As legalization looms and some parents begin to shed years of reefer madness and misinformation, many express concerns as to how their children will be affected.
A survey commissioned by Organigram, a licensed producer based in New Brunswick, asked 1005 Canadian parents with children under the age of 18 who live at home at least part-time what their views are when it comes to legalization.
Lack of information
Three out of five parents surveyed have concerns about legalization, and 54% feel that there is not enough information available about the risks of cannabis use.
30% of parents say they are “very prepared” to educate their child about cannabis, 12% stating that they have already discussed it thoroughly and another 12% saying they don’t plan on discussing it at all.
Canadian Students for Sensible Drug Policy (CSSDP) created a comprehensive toolkit earlier this year to help parents and educators approach the topic of cannabis use in youth from a fact-based, open-minded perspective. Health Canada has also published a toolkit as a parental resource.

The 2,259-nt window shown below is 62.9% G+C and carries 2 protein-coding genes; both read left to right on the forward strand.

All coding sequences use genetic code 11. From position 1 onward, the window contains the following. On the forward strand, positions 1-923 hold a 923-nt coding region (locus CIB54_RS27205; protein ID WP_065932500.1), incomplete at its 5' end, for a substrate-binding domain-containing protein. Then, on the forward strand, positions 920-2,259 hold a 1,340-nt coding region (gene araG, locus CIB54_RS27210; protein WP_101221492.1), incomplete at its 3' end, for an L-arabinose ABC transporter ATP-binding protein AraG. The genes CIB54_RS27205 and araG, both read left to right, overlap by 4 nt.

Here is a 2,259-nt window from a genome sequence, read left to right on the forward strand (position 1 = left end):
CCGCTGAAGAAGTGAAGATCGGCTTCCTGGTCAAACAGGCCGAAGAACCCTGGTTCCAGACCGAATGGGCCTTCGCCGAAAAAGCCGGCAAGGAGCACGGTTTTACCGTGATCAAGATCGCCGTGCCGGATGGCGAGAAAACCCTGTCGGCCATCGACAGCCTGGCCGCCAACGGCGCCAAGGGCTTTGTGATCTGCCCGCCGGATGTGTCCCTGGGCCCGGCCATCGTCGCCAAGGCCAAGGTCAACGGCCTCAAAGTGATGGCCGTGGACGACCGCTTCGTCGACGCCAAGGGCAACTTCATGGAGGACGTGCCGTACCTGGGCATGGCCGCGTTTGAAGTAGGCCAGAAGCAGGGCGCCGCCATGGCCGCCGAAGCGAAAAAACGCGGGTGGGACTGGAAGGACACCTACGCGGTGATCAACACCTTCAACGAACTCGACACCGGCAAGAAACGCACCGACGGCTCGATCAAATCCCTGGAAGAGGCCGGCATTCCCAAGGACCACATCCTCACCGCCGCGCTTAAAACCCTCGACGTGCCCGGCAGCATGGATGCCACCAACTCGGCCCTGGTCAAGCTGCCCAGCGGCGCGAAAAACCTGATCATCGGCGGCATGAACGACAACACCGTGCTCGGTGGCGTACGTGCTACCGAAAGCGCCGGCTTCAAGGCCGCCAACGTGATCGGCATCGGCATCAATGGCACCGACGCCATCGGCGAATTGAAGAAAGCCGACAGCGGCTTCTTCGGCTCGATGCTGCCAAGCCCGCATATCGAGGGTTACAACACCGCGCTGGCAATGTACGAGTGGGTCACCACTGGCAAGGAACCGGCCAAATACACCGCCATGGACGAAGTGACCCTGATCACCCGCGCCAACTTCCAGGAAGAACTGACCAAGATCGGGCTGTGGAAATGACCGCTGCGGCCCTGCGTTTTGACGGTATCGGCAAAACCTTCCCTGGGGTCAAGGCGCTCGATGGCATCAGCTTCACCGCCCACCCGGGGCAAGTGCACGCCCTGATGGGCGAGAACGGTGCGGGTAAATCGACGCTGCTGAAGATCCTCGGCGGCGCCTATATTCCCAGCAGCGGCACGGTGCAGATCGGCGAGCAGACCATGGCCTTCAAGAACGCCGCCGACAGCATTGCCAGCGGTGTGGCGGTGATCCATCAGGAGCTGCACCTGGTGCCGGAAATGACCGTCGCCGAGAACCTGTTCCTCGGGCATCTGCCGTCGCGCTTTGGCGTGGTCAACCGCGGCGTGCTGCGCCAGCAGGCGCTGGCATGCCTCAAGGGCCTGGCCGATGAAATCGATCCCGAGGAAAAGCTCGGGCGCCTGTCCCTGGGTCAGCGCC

Top education priorities
The top responses for what parents want to be addressed include not driving under the influence (87%), the negative effects of cannabis (75%), how to turn down offers to try cannabis (75%), and the risks of combining cannabis with alcohol and other drugs (74%).
Other important information topics among parents are the comparative effects of different forms of cannabis (88%), research on cannabis as a gateway to “harder” drugs (84%), and cannabis use as a gateway to tobacco (74%).
Most trusted information source
Two out of three parents view physicians and health care professionals as the most trusted source for providing information to help educate children about cannabis and its appropriate use.
Parents in Atlantic Canada are most likely to support legalization and feel prepared to educate their children about cannabis.
Parents from Quebec are most likely to oppose legalization and feel unprepared to talk with their children about cannabis.
The cannabis conversation
A healthy dialogue around cannabis use needs a rebrand from traditional talks that focus on abstinence rather than education.
As with any drug or controlled substance, the point is not to encourage youth use but rather to provide a safe space for young people to get accurate information, ask questions, and have resources available about safe(r) consumption.